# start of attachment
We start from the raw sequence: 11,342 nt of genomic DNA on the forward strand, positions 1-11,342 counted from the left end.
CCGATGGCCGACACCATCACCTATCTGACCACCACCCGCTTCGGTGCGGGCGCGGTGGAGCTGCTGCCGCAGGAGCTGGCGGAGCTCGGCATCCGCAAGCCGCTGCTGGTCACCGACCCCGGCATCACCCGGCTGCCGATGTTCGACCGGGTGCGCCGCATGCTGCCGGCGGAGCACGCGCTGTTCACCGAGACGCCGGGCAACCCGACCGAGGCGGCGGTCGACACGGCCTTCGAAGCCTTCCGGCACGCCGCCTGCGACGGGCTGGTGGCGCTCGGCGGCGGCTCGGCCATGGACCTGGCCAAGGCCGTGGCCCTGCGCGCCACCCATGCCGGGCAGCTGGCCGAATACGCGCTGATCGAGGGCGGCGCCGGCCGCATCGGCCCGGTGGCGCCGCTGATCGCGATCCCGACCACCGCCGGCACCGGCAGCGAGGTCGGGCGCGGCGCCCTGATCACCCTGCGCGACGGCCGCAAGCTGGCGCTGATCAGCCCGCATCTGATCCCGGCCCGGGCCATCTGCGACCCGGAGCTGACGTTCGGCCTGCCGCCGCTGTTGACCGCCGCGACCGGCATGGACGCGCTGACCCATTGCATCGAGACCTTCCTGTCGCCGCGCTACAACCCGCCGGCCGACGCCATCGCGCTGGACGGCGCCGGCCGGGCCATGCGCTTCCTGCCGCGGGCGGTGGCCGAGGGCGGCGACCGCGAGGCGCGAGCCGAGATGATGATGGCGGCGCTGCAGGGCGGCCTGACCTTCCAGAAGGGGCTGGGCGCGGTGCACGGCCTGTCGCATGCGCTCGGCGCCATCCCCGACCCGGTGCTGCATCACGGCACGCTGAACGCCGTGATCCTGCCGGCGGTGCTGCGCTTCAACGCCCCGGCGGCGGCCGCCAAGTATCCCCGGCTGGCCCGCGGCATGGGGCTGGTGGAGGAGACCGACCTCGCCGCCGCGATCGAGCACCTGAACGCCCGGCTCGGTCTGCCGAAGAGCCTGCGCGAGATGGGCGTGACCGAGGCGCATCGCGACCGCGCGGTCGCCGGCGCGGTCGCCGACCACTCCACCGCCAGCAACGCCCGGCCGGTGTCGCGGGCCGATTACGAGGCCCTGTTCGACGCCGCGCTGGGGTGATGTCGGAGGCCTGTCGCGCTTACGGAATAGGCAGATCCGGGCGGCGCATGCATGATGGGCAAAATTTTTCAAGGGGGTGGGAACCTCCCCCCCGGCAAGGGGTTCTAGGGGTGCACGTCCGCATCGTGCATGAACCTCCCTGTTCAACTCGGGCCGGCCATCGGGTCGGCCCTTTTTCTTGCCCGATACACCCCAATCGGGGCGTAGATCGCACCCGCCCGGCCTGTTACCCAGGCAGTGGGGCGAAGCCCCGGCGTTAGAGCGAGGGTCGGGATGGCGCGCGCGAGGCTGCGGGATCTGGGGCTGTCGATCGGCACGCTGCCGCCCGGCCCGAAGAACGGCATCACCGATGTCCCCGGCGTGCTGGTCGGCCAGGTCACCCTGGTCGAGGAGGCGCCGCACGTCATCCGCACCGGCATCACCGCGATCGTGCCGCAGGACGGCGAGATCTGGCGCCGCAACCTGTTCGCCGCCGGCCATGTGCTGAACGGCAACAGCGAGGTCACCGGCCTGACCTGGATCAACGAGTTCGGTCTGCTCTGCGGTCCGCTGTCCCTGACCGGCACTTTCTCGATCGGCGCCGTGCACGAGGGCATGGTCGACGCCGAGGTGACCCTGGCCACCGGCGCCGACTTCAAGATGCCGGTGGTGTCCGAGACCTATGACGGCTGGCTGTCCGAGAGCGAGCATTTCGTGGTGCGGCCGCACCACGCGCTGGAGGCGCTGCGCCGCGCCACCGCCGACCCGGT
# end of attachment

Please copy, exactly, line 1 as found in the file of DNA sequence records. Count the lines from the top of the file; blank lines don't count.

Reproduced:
We start from the raw sequence: 11,342 nt of genomic DNA on the forward strand, positions 1-11,342 counted from the left end.